Recently I had the opportunity to meet with Damian Magista, founder of Bee Local artisan honey. Bee Local is an entirely different way of producing honey that focuses on the unique flavors imparted by the specific regions honeybees forage in, rather than on a particular crop, such as clover or blackberry. Each jar of Bee Local honey is labelled with the name of the Portland, OR neighborhood it came from. I really enjoyed spending the afternoon with Damian and hearing about his passion for ethical honey production with a focus on bee health and well-being.
The Ubiquitous Honeybear
To get an understanding of how Bee Local’s honey is different from the supermarket variety, it’s important to first know how most commercial honey is made. Beekeeping is big business in the U.S. Many crops are dependent on honeybees for pollination. The honeybee is a a good fit for modern agriculture because of its portability. Honeybee queens spend their entire lives after mating inside the hive, and their thousands of workers return to the hive every evening to rest. The bees provision their hive with plenty of food to sustain them for several days in the event that they are unable to leave it. So it is easy to close up a hive, put it on a truck, and move it to whatever farm needs pollination. Because of this, honeybees may spend weeks working a single species of crop. This makes it possible for beekeepers to sell honey flavored by only one plant: clover, wildflower, blackberry, etc. This is nice for the consumer, but not so great for the honeybees, who suffer from the stress of frequent transport, unvaried diet, and contact with millions of other commercial bees who may carry pathogens.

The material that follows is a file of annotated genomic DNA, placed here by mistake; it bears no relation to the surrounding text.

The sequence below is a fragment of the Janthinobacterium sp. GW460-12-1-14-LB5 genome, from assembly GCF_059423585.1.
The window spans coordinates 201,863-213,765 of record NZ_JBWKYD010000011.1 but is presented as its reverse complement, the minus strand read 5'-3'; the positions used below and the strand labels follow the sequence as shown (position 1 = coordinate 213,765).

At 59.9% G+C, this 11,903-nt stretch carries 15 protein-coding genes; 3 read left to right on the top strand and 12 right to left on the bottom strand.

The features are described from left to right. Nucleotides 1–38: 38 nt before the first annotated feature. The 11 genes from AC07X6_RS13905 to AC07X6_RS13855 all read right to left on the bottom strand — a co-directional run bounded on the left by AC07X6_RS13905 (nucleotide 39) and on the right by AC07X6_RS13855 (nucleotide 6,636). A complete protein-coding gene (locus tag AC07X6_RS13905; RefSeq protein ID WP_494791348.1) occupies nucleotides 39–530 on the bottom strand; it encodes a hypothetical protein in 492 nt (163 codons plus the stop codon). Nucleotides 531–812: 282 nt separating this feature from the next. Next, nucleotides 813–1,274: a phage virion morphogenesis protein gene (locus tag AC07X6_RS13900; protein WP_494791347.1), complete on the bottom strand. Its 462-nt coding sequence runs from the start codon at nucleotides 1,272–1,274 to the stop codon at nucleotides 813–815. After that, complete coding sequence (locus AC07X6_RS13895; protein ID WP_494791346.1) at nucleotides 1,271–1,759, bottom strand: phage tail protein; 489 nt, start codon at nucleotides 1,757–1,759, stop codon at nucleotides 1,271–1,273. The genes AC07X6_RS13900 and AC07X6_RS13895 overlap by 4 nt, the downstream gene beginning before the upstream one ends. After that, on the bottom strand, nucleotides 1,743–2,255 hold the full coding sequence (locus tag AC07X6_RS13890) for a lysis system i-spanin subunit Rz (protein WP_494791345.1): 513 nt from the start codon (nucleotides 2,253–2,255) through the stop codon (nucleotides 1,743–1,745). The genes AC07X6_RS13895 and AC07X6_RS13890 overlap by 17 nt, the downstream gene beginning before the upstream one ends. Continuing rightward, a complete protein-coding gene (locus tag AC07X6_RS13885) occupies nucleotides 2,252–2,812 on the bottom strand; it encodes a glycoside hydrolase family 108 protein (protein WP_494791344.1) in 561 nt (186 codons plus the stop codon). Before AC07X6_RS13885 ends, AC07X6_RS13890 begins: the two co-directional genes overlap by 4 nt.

Honey is a commodity good. And most commercial beekeepers are in the business of pollination, not honey. They sell their honey to a distributer. The honey of many different beekeepers is then combined into one large batch to give a consistent flavor. It is filtered not only to remove particulates, but sometimes even to remove any traces of pollen. Honey is usually heat-treated to pasteurize it, destroying enzymes and any wild yeasts present. Incidentally, there is no federal definition of what “honey” is in the U.S. At the federal level it’s possible for “honey” which has been adulterated (with corn syrup, for example) to be sold as the real deal, although some states have passed laws to prevent this practice.
For these reasons, locally produced small batches of raw honey are your best choice both from a flavor and health standpoint. And Bee Local is about as local as it gets! Bee Local’s hives are permanently situated in locations around the Portland-Metro area. Private property owners arrange with Bee Local to host hives on their land indefinitely. Honeybees typically travel up to 1-2 miles for food, and urban neighborhoods offer a wide variety of nectar and pollen sources: flowering shrubs and trees, ornamental flowers, edible crops, dandelions and other common weeds, vines, herbs, fruit trees, and even the English ivy that is the bane of our urban parks! Neighborhoods vary in the density of housing; size, type, and maturity of trees; wooded or open parks; and these differences are reflected in Bee Local honey – some are light and floral, others are dark and spicy, while some have a bit of an herbaceous flavor. It’s so much fun to sample them and wonder what kind of plants were in bloom!